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Air Force doctor solves NASA's poop problem
by Lara Updike for USAF News
Del Rio TX (SPX) Feb 17, 2017

Colonel Thatcher R. Cardon is the commander of the 47th Medical Group, Laughlin AFB, TX. Watch a video on the technology here.

Laughlin's 47th Medical Group commander helped solve a long-time problem for citizens of Earth who are launched into space. Col. Thatcher Cardon, invented promising solutions for managing human waste in space, winning first place in the National Aeronautics and Space Administration's Space Poop Challenge. NASA announced his win today on HeroX, a crowdsourcing website, where the tournament was managed, and awarded Cardon $15,000 for outdoing more than 5,000 competitors.

"I've always wanted to go into biomedical engineering," Cardon said. "I opted for family medicine instead, thinking I could always do biomedical engineering later on. I never imagined that poop would be my ticket into the field."

NASA asked contestants to provide a way for astronauts to manage urine, feces and menstrual fluid while wearing a space suit continuously for six days. In the past, astronauts have worn super-absorbent diapers, which work okay for up to 24 hours. NASA anticipates future missions and emergency situations that could require astronauts to stay suited up for much longer periods. Several days in a diaper is not merely uncomfortable; untreated diaper rash quickly turns to deadly infection.

NASA already has tools for collecting waste in the low-gravity environment of the space shuttle, but it needs a way to handle human waste inside the clumsy confines of a space suit without leaking the suit's air pressure. Cardon said his training as a flight surgeon prepared him to address this problem by attuning him to issues of pressure. For example, a flight surgeon must foresee that an inflatable cast will become tighter as an airplane gains elevation.

Cardon's central creation is what he calls the "perineal access port," a valved opening in the fig leaf area of the space suit, through which several "introducers" are inserted to deliver various toileting devices that are maneuverable with a gloved hand.

The perineal access port imitates surgical technologies such as laparoscopy that utilize small openings into the body through which medical instruments are inserted. These technologies are designed to maintain pressure within a body system while executing a procedure, like, performing surgery inside a blood vessel without leaking blood.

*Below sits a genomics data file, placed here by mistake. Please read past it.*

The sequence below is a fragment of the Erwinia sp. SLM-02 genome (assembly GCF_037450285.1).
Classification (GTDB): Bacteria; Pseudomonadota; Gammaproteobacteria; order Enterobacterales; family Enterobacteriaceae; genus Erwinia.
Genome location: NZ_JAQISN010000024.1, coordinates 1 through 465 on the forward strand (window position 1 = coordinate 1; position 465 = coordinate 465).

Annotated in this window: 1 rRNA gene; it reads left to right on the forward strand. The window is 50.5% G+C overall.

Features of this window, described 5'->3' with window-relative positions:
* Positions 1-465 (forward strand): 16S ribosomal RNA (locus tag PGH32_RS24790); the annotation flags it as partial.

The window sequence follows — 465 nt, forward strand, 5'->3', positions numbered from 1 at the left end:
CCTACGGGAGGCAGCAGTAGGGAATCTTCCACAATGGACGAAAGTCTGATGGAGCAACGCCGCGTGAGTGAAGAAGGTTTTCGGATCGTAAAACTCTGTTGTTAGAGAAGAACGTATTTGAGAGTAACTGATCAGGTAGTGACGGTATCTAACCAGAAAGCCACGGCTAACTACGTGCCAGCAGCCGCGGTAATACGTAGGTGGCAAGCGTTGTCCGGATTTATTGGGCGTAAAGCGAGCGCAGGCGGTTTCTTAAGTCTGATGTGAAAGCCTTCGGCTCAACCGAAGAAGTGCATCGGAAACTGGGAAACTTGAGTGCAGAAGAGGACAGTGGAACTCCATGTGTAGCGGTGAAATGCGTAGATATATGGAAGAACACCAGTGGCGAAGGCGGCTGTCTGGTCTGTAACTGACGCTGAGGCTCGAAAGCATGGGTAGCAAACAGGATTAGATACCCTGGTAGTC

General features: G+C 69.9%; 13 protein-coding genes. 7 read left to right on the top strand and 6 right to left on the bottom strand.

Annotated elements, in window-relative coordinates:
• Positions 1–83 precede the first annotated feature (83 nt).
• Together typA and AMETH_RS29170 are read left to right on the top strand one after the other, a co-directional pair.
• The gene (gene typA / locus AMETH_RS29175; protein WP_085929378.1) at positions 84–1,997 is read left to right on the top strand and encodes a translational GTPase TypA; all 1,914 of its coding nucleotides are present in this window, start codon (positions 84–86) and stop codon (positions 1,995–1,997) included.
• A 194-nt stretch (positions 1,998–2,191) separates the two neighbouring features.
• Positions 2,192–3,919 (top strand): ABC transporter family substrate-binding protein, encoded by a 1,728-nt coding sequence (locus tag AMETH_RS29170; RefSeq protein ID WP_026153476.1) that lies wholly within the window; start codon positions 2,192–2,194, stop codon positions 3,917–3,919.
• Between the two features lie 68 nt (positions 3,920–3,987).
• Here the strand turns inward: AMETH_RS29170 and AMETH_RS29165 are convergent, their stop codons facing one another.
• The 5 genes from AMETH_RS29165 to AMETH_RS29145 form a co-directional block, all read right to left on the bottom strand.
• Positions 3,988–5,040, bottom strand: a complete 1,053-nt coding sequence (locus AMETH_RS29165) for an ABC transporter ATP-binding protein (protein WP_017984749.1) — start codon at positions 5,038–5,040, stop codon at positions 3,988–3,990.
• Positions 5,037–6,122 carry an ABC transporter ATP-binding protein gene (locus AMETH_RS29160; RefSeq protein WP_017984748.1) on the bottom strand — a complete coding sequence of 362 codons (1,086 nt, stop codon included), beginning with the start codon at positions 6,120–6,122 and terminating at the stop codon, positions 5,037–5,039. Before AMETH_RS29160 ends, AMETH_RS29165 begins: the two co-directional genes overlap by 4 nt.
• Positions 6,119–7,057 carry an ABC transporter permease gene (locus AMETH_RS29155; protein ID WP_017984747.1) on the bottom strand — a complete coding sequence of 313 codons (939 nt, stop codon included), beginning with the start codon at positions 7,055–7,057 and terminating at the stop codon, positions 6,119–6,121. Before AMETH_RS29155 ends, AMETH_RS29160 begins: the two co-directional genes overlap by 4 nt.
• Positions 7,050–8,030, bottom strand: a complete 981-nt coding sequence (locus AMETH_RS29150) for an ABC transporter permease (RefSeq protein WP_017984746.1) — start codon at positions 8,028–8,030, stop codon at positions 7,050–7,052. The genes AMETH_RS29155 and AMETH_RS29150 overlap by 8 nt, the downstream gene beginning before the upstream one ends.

One of Cardon's devices is the hygiene wand, which can be used in lieu of toilet paper. Its tip is covered with bunched tubular fabric; after the fabric is applied to the perineum, it is pulled outward through the middle of the wand so that fresh fabric slides forward from the outside of the wand in a motion similar to a sock being turned inside out.

"I am not surprised he won the contest," said Col. Thomas Shank, 47th Flying Training Wing commander at Laughlin where Cardon is stationed. "When I ask him for a solution, he always gives me several options and one of the options will be out of left field, one that I would never think about. He's an extremely innovative person."

"I planned my submission for the Space Poop Challenge in the same way I plan for something like a bathroom remodel," Cardon said of his creative process. "I lie on my bed or couch with my eyes closed and imagine every part of it, step by step, until I've created the entire thing in my head and I know just how it's going to work."

When he finished planning, Cardon packed up his family and drove around town to dollar stores, thrift stores, craft, clothing and hardware stores to buy materials for mockups.

"I have a small office and workshop that was in a complete uproar for several weeks as the submission came together on evenings and weekends," he said. "It was a ton of fun."

Just another day for a Renaissance man who has a medical degree, MBA, pilot's license and was a sniper for the local police department at his last assignment.

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